> answers that are non performant (like the search engine instance on the
> most distant continent).
> >
> > Who would be consuming these answers? How is this different from
> configuring your system to use a malicious DNS resolver (either in an
> application or the OS)?
> >
> > Because the JavaScript you download could pick the resolver.  The OS and
> browser are largely trusted; the JavaScript is largely not.
>
> OK, this seems to indicate you *do* think that somehow arbitrary JS can
> take over DNS resolution for the system or browser. What led you to that
> conclusion?
>
>
The goal to use this as a swappable facilitating protocol for DNS
resolution led me to that conclusion; in that usage, the resulting DNS data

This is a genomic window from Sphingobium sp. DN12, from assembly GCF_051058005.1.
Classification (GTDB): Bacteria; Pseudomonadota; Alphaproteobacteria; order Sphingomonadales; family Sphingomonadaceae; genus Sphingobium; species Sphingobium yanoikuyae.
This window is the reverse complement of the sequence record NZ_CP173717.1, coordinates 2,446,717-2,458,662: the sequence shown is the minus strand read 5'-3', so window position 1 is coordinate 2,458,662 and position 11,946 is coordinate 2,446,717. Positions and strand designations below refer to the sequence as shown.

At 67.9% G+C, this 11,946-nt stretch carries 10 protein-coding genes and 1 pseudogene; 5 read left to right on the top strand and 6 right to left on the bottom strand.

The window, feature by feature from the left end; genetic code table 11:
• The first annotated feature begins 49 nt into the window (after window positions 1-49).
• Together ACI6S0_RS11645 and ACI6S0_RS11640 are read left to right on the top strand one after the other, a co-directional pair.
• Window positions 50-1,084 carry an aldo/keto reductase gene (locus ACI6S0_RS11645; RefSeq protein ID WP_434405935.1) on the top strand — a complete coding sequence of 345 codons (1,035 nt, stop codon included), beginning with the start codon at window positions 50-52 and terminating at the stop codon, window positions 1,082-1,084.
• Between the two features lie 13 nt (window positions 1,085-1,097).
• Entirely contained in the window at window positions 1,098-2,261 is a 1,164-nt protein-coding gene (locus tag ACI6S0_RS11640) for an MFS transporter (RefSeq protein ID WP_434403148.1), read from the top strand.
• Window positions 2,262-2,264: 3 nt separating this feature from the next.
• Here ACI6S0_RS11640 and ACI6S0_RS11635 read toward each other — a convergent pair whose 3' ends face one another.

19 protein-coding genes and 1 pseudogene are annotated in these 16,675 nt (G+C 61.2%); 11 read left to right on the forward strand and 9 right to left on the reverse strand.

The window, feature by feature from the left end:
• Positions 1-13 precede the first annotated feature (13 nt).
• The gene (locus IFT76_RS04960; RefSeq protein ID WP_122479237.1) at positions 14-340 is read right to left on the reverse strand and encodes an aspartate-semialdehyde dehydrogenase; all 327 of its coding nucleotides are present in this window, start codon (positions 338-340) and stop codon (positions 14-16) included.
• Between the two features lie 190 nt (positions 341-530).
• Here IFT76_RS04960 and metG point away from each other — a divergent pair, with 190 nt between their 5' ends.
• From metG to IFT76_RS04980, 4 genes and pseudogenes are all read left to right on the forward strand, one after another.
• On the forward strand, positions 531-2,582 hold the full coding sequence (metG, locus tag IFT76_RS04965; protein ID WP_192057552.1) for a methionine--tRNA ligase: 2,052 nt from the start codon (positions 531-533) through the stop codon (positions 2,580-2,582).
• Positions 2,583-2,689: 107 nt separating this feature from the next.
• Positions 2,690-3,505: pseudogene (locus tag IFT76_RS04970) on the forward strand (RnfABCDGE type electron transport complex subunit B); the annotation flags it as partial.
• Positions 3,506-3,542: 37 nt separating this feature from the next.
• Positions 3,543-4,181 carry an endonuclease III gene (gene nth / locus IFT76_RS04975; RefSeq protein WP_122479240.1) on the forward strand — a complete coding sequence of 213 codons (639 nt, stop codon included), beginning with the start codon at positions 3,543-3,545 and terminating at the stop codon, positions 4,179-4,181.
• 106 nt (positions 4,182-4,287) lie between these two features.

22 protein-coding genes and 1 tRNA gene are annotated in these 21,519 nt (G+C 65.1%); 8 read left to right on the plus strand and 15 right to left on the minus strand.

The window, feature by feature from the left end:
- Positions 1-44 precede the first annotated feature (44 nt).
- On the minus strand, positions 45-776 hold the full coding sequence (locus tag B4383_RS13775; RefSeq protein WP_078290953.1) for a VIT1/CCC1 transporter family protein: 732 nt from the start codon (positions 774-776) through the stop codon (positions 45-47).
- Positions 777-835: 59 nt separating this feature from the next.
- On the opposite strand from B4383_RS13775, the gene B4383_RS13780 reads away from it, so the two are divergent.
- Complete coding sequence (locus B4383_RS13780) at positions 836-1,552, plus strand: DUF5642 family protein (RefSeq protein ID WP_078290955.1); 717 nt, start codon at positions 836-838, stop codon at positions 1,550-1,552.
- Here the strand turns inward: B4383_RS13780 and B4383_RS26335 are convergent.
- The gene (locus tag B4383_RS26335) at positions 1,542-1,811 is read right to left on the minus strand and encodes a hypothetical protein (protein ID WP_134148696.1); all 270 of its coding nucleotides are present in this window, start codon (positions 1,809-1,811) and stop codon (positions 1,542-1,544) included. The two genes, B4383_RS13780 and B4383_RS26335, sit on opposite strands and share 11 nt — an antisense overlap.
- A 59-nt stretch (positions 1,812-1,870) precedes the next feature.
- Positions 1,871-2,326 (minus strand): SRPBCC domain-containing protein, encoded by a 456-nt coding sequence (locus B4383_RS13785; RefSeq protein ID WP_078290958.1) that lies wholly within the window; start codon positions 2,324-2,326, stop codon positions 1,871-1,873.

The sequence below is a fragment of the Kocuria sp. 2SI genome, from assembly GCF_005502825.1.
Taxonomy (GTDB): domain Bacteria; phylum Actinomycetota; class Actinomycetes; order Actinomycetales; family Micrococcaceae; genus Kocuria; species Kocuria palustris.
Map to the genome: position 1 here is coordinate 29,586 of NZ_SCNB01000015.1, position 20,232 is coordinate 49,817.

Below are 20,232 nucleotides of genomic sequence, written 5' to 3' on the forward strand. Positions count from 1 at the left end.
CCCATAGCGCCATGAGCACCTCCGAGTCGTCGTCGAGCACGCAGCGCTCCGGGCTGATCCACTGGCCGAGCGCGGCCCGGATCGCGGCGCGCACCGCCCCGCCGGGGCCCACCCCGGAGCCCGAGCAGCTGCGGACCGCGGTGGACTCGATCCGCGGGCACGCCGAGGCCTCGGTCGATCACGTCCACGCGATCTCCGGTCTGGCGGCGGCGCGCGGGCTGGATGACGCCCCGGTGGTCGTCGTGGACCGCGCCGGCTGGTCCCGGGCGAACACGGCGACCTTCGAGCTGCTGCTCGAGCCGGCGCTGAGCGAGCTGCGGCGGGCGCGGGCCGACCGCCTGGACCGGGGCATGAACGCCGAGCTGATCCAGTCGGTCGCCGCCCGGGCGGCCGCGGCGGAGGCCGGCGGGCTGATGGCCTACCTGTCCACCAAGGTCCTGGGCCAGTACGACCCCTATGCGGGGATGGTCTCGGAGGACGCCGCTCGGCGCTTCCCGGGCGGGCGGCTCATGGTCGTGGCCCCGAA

would populate the relevant DNS cache.  Re-using the same system within
JavaScript naively would have very bad properties; some segregation to
handle the different levels of trust is required.


>
>
> >
> >  I don't know that browsers want to do that, mind you, I'm simple saying
> that the working group could decide that this was a reasonable facility to
> consider.  Ruling out ways for the ecosystem to distinguish this from other
> web resources seems to be the wrong way to go, at least to me.
>
> Again, I don't think this WG should be attempting to allow any sort of
> automated control of browser or system DNS resolution from the Web (e.g.,
> JS, triggered by arbitrary URI schemes, mime types, whatever); I've seen
> zero desire from any implementer to allow that, it's fraught with security,
> privacy and other issues, and has dubious benefit.
>